Two weeks ago, I was interviewed (via Skype) by Doug Goldstein, CPA, author and host of a financial podcast, Goldstein on Gelt
, on Israel National Radio. The show was titled “How to Make Good Investment Choices.” I spoke about my favorite topics: how to make investment decisions that aren’t based on emotions, which are the best sources of financial information, and how can you find a financial advisor you can trust? You can listen to the interview here.
On the topic of ‘who can you trust with your financial investments?’ Most of you are aware that I’m critical of the brokerage industry and protective of people who follow my work. More often then we’d like, the industry is the enemy of investors’ long-term returns. It cannot be in your best interest if a commission is involved. Every week I read what’s going on in the industry – a $12 million Ponzi scheme, brokers who’ve been fired and are back in the industry, etc.
If you want to develop a good defense, I invite you to understand why I’m so critical by reading two online trade publications, which are available to the public: Financial Planning
and Investment News
. The latter is partially focused on information about many of the dastardly deeds of greedy salesmen in the industry. There are often even cases of investment advisors who are supposedly fiduciaries who have put their own profitability ahead of their clients.
I think you’ll be shocked at all the fines and penalties of those who’ve been caught. Yet, unfortunately, more brokers and advisors don’t get caught than do. Often, people who are victimized are embarrassed and don’t report their losses. I hope you’ll read and store these documented stories in back of your mind so next time you receive “an amazing sales pitch,” you’ll remember, and not be taken in. In contrast, I’ve been looking for any situation where investors have been cheated by investing in a major index fund or ETF. So far, not one example.
Thanks for all your questions. I have only included 5 Q&A in this newsletter as I am working many hours on a video that will be available in June. I am very excited about the video as it will give me an opportunity to share my work with many more investors, including 1000’s of CPAs across the country. Thanks for your understanding. My wife thinks I have gone back to work fulltime. I assure her, and you, this is only temporary.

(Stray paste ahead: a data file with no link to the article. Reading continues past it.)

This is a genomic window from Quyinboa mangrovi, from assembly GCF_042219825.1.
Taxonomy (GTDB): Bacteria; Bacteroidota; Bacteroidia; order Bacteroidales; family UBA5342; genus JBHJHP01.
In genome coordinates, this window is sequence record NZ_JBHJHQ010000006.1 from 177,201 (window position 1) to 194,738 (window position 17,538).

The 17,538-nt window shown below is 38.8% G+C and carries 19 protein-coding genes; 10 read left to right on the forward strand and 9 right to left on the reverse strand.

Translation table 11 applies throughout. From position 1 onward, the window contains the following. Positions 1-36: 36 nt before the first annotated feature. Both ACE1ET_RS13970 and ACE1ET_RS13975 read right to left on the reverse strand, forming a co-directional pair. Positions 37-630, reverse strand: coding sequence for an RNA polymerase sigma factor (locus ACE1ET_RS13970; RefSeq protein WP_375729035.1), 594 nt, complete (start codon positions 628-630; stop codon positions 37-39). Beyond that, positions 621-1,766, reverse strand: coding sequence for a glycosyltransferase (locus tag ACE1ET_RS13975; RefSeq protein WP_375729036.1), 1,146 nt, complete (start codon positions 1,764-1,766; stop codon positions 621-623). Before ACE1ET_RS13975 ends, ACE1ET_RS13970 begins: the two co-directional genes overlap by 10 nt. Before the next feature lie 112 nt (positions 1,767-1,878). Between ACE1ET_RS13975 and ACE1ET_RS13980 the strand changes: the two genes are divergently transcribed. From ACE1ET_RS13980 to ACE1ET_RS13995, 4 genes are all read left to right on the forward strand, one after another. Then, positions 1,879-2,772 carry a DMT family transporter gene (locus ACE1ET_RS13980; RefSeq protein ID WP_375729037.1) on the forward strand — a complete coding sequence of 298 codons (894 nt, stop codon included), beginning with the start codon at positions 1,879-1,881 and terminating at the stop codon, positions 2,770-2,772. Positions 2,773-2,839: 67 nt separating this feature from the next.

To Your Success,
Q: Can you send me a link to the podcast and charts for the “Four asset classes?”
Q: How would you manage a 70/30 portfolio in retirement, assuming no other assets to draw income from?
Last year was not a good year for the stock market. Since bonds did better than stocks last year, would you take out 4% of your net worth from the bond part of the portfolio? If we have another bad year for equities this year would you once again sell your bonds to meet your cost of living? I am a little uncomfortable with the idea of continuing to sell the safest part of our portfolio.
Thanks for your podcasts. I have been sharing them with friends.
A: Your question poses one of the most unsettling decisions for many investors, especially retirees. When stocks have had a good year, most investors have little problem with the idea of liquidating a portion of the risky part of their portfolio to meet their distribution needs. On the other hand, taking money from the bond part of the portfolio, after a losing year in the stock market, suggests liquidating the very asset class that provided a defense against loss during the stock market decline. Doing that once is usually acceptable, but doing it two or three years in a row is very uncomfortable.